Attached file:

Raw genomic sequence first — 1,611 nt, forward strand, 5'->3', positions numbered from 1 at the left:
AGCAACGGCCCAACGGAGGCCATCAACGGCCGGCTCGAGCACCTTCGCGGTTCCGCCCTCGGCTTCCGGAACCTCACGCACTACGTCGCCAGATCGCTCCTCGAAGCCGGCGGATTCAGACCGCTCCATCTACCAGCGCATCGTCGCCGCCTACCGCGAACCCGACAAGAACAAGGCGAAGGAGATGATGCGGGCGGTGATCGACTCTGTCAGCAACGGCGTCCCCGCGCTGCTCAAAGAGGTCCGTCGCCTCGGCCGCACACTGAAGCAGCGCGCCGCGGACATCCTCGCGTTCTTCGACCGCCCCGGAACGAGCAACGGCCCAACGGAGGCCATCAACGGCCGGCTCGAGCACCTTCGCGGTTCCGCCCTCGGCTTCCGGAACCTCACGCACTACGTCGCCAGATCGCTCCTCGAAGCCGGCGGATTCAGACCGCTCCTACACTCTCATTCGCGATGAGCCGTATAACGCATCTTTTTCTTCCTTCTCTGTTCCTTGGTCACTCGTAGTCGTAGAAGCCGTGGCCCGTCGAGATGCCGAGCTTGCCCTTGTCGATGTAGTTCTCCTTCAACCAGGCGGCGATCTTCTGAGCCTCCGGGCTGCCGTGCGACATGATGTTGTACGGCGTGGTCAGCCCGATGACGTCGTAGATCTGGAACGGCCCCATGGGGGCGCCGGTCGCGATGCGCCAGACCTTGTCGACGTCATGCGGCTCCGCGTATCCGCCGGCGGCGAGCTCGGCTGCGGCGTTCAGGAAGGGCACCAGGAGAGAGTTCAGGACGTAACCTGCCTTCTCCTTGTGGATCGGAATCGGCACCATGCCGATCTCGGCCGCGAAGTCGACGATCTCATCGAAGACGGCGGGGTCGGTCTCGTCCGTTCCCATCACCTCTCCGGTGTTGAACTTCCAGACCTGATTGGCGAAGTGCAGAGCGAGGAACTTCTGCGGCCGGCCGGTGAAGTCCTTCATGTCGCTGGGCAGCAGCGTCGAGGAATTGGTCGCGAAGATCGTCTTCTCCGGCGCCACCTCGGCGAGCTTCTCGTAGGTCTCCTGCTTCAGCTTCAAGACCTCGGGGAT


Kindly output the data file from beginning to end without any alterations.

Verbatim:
Raw genomic sequence first — 1,611 nt, forward strand, 5'->3', positions numbered from 1 at the left:
AGCAACGGCCCAACGGAGGCCATCAACGGCCGGCTCGAGCACCTTCGCGGTTCCGCCCTCGGCTTCCGGAACCTCACGCACTACGTCGCCAGATCGCTCCTCGAAGCCGGCGGATTCAGACCGCTCCATCTACCAGCGCATCGTCGCCGCCTACCGCGAACCCGACAAGAACAAGGCGAAGGAGATGATGCGGGCGGTGATCGACTCTGTCAGCAACGGCGTCCCCGCGCTGCTCAAAGAGGTCCGTCGCCTCGGCCGCACACTGAAGCAGCGCGCCGCGGACATCCTCGCGTTCTTCGACCGCCCCGGAACGAGCAACGGCCCAACGGAGGCCATCAACGGCCGGCTCGAGCACCTTCGCGGTTCCGCCCTCGGCTTCCGGAACCTCACGCACTACGTCGCCAGATCGCTCCTCGAAGCCGGCGGATTCAGACCGCTCCTACACTCTCATTCGCGATGAGCCGTATAACGCATCTTTTTCTTCCTTCTCTGTTCCTTGGTCACTCGTAGTCGTAGAAGCCGTGGCCCGTCGAGATGCCGAGCTTGCCCTTGTCGATGTAGTTCTCCTTCAACCAGGCGGCGATCTTCTGAGCCTCCGGGCTGCCGTGCGACATGATGTTGTACGGCGTGGTCAGCCCGATGACGTCGTAGATCTGGAACGGCCCCATGGGGGCGCCGGTCGCGATGCGCCAGACCTTGTCGACGTCATGCGGCTCCGCGTATCCGCCGGCGGCGAGCTCGGCTGCGGCGTTCAGGAAGGGCACCAGGAGAGAGTTCAGGACGTAACCTGCCTTCTCCTTGTGGATCGGAATCGGCACCATGCCGATCTCGGCCGCGAAGTCGACGATCTCATCGAAGACGGCGGGGTCGGTCTCGTCCGTTCCCATCACCTCTCCGGTGTTGAACTTCCAGACCTGATTGGCGAAGTGCAGAGCGAGGAACTTCTGCGGCCGGCCGGTGAAGTCCTTCATGTCGCTGGGCAGCAGCGTCGAGGAATTGGTCGCGAAGATCGTCTTCTCCGGCGCCACCTCGGCGAGCTTCTCGTAGGTCTCCTGCTTCAGCTTCAAGACCTCGGGGAT